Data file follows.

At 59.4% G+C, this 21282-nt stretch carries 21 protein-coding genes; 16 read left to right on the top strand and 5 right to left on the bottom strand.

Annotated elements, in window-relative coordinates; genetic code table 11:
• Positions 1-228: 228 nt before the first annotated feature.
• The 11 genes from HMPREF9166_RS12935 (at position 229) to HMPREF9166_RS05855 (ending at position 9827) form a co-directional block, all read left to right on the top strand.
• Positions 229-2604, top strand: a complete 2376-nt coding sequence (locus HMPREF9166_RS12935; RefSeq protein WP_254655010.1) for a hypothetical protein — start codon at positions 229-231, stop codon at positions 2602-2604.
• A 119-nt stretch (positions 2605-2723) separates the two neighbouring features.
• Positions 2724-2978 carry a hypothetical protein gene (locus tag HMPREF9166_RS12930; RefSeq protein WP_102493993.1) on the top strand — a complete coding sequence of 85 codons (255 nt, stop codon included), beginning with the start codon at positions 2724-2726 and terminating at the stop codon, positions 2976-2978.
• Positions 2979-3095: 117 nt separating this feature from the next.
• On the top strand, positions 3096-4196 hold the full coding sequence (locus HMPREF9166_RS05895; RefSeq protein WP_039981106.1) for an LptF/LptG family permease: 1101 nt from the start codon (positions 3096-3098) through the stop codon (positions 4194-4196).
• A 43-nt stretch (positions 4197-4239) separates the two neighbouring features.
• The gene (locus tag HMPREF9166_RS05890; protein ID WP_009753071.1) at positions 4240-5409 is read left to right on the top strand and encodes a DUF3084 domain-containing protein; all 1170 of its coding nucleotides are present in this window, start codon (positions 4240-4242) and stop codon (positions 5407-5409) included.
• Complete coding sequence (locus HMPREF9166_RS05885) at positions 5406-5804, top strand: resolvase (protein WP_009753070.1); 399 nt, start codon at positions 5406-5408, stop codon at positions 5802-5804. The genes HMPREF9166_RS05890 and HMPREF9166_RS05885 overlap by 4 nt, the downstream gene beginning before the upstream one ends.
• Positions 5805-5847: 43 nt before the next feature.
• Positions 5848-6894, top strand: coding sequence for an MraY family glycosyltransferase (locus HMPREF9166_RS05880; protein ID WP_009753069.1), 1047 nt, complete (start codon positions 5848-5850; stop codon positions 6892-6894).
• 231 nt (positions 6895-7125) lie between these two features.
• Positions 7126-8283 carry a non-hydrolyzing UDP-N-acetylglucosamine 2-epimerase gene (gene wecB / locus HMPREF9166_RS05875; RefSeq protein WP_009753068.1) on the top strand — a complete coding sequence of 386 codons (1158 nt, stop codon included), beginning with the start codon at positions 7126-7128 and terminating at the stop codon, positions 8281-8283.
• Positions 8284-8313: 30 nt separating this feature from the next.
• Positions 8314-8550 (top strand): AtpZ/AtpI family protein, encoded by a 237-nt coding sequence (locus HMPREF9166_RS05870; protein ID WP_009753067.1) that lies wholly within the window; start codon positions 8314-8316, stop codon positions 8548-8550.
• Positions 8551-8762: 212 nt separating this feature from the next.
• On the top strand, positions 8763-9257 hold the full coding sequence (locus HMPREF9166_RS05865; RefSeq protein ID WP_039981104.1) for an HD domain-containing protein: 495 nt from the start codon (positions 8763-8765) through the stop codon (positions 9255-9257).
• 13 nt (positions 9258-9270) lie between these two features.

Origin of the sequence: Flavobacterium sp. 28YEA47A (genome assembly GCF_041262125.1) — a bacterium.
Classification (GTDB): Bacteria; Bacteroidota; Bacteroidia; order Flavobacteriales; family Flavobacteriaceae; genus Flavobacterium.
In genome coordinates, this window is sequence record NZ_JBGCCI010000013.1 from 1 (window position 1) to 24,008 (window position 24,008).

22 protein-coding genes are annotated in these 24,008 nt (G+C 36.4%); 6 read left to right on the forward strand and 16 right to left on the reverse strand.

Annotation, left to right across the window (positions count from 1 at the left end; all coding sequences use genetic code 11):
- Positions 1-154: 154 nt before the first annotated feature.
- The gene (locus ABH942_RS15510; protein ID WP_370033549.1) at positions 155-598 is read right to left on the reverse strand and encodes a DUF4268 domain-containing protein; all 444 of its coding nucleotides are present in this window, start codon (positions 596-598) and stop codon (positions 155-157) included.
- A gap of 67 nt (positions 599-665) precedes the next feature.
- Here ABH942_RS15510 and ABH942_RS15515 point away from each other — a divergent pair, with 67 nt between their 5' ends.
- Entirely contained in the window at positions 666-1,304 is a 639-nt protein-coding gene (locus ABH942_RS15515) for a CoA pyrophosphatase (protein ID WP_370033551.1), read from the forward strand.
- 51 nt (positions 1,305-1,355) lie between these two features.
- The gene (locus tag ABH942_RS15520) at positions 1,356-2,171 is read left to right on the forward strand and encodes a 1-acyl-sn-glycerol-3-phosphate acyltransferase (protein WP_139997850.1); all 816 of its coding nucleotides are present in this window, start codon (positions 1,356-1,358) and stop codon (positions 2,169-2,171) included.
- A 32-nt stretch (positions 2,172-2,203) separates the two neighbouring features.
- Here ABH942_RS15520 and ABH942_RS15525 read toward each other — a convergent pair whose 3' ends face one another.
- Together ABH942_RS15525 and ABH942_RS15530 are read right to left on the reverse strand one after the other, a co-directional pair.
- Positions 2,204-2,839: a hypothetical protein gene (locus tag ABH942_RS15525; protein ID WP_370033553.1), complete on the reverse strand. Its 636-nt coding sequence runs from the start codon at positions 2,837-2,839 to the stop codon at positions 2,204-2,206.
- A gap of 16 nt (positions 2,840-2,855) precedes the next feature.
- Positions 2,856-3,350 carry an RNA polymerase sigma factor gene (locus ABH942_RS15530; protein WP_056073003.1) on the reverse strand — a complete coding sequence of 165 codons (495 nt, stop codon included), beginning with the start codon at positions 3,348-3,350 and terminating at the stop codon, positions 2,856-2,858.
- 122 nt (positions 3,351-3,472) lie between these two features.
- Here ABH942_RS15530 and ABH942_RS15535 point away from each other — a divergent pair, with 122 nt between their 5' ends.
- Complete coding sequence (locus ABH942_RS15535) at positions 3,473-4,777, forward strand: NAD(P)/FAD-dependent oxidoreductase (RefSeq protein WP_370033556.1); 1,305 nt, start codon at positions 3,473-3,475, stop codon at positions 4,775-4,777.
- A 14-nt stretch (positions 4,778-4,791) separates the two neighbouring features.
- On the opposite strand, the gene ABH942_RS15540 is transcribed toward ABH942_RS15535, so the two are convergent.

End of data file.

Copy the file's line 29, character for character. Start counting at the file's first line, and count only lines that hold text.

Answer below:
- A gap of 67 nt (positions 599-665) precedes the next feature.